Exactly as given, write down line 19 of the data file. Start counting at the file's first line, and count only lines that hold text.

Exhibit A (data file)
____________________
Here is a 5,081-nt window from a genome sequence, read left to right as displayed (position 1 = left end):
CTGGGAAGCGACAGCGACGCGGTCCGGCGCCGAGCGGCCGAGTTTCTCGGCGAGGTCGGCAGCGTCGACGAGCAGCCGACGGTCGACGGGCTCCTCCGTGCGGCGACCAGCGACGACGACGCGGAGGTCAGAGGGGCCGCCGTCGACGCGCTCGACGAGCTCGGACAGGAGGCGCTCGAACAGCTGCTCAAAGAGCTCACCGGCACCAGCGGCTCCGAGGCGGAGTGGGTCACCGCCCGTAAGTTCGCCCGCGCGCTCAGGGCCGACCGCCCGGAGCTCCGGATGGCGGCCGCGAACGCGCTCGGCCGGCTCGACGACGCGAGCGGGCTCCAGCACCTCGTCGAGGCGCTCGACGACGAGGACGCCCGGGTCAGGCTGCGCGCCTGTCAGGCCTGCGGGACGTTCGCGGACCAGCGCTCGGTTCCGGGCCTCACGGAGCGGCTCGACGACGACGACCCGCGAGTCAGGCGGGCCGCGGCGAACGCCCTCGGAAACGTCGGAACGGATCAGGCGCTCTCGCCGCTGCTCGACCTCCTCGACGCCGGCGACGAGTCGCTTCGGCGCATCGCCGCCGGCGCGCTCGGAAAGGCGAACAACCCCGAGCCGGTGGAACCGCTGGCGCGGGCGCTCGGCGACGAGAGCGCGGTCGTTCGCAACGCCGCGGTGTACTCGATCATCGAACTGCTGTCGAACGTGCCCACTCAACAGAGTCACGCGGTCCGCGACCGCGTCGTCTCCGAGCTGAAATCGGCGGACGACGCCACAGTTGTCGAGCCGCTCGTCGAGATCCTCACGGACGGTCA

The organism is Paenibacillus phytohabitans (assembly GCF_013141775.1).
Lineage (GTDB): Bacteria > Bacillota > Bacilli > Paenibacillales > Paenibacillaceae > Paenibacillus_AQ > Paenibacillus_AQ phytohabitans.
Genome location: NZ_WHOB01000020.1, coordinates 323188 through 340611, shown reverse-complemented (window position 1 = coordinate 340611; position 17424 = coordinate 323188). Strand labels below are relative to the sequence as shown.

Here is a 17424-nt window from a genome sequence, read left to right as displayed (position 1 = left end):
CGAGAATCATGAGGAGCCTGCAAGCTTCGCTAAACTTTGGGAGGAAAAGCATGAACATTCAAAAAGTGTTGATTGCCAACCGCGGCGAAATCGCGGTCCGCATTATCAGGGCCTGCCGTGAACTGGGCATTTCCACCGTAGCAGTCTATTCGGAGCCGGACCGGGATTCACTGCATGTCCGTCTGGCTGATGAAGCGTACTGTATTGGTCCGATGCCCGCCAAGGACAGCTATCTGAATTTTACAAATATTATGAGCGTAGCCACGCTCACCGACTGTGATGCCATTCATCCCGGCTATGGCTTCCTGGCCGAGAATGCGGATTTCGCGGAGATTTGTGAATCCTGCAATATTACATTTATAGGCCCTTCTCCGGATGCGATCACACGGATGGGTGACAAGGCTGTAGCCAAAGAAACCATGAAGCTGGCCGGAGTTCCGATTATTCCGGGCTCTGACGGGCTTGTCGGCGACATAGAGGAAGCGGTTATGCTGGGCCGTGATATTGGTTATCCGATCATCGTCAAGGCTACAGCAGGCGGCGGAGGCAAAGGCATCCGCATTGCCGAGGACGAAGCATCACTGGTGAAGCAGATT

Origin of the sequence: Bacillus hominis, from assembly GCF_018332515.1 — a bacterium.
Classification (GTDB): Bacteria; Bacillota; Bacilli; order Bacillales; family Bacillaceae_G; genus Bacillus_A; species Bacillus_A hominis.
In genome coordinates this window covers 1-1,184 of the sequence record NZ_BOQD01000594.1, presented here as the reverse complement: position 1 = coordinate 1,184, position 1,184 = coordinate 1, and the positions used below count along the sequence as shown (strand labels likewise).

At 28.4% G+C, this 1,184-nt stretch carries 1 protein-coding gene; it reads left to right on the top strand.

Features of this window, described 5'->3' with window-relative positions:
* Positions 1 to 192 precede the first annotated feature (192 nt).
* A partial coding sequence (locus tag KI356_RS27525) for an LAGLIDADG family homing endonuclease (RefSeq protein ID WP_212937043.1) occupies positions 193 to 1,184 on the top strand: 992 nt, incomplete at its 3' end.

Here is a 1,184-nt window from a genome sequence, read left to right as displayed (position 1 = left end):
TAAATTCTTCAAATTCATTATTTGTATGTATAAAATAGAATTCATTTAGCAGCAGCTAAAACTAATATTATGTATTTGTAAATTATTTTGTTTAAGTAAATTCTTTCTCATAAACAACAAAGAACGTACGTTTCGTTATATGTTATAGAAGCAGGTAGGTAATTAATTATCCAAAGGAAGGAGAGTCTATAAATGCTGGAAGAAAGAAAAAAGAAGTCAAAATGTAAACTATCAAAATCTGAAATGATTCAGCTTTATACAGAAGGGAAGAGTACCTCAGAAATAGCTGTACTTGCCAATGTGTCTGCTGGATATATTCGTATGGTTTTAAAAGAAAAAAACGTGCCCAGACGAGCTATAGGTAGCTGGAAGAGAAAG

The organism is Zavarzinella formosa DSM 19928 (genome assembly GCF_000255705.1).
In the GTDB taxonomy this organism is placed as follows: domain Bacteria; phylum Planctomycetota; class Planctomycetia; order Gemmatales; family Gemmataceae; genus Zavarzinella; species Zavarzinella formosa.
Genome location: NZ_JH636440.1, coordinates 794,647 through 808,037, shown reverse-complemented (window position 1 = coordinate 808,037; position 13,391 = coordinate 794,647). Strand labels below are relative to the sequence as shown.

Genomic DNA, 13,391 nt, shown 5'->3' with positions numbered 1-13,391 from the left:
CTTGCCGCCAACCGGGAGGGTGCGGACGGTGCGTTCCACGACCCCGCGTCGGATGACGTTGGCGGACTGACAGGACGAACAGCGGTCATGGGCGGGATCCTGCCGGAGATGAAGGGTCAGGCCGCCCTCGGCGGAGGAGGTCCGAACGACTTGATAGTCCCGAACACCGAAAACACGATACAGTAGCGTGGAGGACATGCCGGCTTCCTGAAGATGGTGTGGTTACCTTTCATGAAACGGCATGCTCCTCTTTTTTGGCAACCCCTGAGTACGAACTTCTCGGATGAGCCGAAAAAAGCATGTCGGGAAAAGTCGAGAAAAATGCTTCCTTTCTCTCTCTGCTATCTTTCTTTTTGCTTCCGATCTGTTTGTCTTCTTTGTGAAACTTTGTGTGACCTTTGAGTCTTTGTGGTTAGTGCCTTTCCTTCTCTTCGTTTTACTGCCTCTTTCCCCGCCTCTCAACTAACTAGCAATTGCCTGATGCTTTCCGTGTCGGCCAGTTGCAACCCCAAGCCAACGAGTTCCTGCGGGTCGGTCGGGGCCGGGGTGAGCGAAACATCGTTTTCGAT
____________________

Genome location: NZ_JH636440.1, coordinates 794,647 through 808,037, shown reverse-complemented (window position 1 = coordinate 808,037; position 13,391 = coordinate 794,647). Strand labels below are relative to the sequence as shown.